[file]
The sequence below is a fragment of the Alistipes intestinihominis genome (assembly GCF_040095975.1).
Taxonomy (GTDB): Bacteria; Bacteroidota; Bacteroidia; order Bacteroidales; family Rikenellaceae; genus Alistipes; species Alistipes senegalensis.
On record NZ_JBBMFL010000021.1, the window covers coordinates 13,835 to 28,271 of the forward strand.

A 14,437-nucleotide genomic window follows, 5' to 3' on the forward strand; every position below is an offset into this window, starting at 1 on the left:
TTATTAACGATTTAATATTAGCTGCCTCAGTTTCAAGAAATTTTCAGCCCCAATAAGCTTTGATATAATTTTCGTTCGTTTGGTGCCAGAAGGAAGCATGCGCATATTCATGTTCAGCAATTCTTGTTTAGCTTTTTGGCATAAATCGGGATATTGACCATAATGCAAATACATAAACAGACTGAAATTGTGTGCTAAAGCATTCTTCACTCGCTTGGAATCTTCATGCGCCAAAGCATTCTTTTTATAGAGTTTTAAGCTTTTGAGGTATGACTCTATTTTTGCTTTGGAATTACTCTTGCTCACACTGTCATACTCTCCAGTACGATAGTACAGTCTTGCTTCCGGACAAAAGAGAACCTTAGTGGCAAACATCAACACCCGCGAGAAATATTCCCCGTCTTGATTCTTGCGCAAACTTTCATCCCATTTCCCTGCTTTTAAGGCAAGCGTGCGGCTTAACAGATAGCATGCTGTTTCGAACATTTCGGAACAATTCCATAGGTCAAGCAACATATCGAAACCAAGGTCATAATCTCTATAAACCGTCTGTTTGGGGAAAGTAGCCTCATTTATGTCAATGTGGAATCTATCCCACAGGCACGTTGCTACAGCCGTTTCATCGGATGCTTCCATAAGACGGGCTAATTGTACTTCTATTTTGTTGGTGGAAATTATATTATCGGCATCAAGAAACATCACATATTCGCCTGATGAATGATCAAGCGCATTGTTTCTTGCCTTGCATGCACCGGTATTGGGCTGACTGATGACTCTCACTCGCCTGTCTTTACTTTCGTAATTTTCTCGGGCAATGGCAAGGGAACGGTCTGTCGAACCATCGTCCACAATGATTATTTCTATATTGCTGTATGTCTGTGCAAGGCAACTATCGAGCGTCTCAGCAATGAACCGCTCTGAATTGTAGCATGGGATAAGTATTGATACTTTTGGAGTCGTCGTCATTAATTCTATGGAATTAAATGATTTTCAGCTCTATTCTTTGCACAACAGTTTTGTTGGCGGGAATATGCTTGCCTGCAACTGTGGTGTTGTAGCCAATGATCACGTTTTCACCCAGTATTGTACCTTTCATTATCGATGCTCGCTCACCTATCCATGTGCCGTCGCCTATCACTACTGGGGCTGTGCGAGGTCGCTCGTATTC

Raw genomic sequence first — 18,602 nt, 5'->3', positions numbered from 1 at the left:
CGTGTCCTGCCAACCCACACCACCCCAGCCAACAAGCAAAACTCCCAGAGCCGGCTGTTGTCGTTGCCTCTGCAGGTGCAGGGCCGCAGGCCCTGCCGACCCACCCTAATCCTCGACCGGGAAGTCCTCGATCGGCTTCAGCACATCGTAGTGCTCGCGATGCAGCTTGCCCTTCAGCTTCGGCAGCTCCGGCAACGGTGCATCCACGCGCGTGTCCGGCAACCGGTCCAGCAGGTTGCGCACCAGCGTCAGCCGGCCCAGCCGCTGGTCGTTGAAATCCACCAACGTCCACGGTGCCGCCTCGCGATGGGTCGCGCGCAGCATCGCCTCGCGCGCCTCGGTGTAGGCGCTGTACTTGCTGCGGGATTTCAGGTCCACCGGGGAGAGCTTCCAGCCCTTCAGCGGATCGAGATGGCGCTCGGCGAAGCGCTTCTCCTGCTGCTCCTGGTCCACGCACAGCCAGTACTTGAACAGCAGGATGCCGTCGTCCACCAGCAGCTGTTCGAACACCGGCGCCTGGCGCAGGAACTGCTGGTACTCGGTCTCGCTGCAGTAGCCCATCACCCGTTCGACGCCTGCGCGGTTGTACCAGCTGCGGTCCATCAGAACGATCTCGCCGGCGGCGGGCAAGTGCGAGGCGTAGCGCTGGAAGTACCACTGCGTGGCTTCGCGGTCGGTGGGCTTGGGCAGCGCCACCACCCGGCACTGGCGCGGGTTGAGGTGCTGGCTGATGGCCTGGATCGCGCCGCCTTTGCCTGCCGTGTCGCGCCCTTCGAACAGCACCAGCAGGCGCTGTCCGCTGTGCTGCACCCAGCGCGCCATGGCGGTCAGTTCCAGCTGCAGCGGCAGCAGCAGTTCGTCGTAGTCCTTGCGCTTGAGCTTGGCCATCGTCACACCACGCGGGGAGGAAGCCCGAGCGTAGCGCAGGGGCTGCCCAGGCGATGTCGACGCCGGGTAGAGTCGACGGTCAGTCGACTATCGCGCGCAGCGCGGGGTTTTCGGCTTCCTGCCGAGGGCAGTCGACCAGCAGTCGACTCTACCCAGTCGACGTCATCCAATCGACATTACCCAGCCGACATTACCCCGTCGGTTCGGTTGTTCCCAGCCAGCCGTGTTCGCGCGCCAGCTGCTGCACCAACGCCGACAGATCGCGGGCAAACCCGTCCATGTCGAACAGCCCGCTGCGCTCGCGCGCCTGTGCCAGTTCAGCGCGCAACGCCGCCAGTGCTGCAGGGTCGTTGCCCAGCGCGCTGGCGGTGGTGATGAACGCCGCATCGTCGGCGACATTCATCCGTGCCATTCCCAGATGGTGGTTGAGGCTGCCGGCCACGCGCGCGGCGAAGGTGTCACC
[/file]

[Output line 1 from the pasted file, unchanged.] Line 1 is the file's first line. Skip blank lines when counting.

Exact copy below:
The sequence below is a fragment of the Alistipes intestinihominis genome (assembly GCF_040095975.1).